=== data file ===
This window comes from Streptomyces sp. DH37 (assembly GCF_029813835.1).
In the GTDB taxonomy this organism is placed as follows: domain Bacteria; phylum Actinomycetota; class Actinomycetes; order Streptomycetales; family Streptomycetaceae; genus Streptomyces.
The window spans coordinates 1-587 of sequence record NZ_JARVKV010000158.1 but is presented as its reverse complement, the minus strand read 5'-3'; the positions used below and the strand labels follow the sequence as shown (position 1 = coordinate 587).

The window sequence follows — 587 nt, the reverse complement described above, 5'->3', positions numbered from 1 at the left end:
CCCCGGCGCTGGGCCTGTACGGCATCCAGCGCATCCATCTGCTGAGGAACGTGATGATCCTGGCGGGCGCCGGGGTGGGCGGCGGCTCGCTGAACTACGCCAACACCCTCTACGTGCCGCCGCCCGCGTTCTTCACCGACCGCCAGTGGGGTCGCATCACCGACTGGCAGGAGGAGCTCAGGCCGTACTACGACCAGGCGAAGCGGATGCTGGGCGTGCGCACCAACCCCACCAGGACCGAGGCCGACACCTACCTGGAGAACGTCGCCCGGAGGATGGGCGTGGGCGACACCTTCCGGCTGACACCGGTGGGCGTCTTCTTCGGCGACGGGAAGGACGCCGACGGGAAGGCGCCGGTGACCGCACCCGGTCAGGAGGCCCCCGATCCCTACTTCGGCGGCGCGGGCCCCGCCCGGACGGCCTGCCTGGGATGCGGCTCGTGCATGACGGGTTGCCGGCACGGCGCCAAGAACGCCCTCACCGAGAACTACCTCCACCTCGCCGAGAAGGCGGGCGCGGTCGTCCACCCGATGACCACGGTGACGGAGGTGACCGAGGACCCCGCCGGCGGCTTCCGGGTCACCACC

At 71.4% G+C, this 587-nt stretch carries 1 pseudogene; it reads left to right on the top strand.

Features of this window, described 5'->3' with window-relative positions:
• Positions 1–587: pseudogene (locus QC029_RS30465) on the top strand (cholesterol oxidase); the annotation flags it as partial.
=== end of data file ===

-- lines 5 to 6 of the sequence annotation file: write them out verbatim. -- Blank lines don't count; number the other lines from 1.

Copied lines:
CCCCGGCGCTGGGCCTGTACGGCATCCAGCGCATCCATCTGCTGAGGAACGTGATGATCCTGGCGGGCGCCGGGGTGGGCGGCGGCTCGCTGAACTACGCCAACACCCTCTACGTGCCGCCGCCCGCGTTCTTCACCGACCGCCAGTGGGGTCGCATCACCGACTGGCAGGAGGAGCTCAGGCCGTACTACGACCAGGCGAAGCGGATGCTGGGCGTGCGCACCAACCCCACCAGGACCGAGGCCGACACCTACCTGGAGAACGTCGCCCGGAGGATGGGCGTGGGCGACACCTTCCGGCTGACACCGGTGGGCGTCTTCTTCGGCGACGGGAAGGACGCCGACGGGAAGGCGCCGGTGACCGCACCCGGTCAGGAGGCCCCCGATCCCTACTTCGGCGGCGCGGGCCCCGCCCGGACGGCCTGCCTGGGATGCGGCTCGTGCATGACGGGTTGCCGGCACGGCGCCAAGAACGCCCTCACCGAGAACTACCTCCACCTCGCCGAGAAGGCGGGCGCGGTCGTCCACCCGATGACCACGGTGACGGAGGTGACCGAGGACCCCGCCGGCGGCTTCCGGGTCACCACC

At 71.4% G+C, this 587-nt stretch carries 1 pseudogene; it reads left to right on the top strand.